Setting Up Git for Unity
What is git?
Imagine that you are working in your game (or any Unity project) and something went wrong, for some reason you need to go back to a previous state where everything worked in order to continue development.
Git is a version control system, which means that it is a program that allows you to track every file in your project throughout the whole development cycle.
Some of the benefits Git offers are:
- Have records of every change on your project
- You can revert to specific version you need
- Make collaboration easier, allowing changes in parallel to be merged into one source
- Windows: First download Git here and follow the instruction of the installer wizard.
- Mac OS:
Install homebrew if you don’t already have it, then open the terminal and type the command below:
$ brew install git
Creating an Unity project
- Open Unity Hub (if you don’t have it, download it here and follow the installer instructions)
- Select “New”
- Select “3D”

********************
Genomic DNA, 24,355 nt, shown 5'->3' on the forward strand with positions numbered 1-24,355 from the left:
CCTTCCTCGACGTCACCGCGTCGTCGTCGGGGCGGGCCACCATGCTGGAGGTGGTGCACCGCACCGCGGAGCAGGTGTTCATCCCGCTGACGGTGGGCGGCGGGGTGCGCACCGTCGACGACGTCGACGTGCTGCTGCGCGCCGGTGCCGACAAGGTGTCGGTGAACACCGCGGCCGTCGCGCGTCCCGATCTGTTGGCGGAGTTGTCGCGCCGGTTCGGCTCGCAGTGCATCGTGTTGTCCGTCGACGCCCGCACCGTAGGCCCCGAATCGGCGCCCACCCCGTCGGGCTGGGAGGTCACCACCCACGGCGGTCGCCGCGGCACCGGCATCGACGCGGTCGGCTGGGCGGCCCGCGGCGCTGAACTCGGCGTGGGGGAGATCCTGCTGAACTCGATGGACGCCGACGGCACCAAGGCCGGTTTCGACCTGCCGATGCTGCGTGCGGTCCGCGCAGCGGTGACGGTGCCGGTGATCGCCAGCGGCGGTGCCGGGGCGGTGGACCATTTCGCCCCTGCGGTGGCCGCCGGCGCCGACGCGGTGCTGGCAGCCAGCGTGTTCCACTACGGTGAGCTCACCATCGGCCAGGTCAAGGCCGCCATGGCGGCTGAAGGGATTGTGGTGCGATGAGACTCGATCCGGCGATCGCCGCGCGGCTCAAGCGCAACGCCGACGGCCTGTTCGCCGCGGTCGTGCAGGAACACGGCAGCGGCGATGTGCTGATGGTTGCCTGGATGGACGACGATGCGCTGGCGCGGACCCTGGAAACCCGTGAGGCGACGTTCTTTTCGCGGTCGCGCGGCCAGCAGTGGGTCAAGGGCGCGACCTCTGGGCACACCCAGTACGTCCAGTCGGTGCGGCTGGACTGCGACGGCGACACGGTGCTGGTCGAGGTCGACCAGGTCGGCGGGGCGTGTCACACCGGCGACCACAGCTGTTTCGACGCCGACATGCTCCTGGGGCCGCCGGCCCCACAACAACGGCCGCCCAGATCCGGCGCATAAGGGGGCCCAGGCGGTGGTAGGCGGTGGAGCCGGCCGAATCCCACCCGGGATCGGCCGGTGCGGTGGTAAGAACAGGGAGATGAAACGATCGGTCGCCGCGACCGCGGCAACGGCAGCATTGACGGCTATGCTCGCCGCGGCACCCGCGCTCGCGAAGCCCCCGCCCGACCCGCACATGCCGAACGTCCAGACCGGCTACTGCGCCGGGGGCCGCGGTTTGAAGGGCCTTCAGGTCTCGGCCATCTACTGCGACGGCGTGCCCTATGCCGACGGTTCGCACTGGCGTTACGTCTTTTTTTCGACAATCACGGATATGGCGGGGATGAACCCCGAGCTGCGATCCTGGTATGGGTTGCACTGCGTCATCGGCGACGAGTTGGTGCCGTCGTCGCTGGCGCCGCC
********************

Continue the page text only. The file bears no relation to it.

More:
- Name your project as “GitUnity”
- Select “Create” and wait until Unity opens the project
Adding git to your project
- Open the terminal (git bash for Windows)
- Go to your project directory
- Run the command “git init”
The command “git init” creates a Git repository in your project and you will be able to run git commands within it.
Let’s understand some basic git concepts before making the first commit. When we use with git, we have three areas where the files will be while we are working:
- Working directory: the project folder on your computer
- Staging area: Intermediate area between the working directory and the Git repository. In this area you can add files to create a commit (in short a commit is a version of your repository at one point of time).
- Repository: is a hidden folder that Git uses to track all changes made on your project.
Now knowing the above, let’s see the Git basic commands (note: all git commands start with the word “git”):
- git status: displays the state of the working directory and the staging area.
- git add: receive a file/directory name as parameter, and move it from the working directory to the staging area.
git add <directory name>
Tip: you can use the command “git add .” to add all changes to the staging area.
- git commit: Move changes from the staging area to the repository.
git commit -m “some message that indicates what you did”
Good to go, run the following commands to make your first commit:
- git status
- git add .
- git commit -m “Creating Unity Project”
At the beginning using Git is intimidating but it is really easy and with practice you will become a Git expert in no time.
P.S: Using git is better than making a copy of your files and name it “my_project_final_V2” each time you go to create a backup.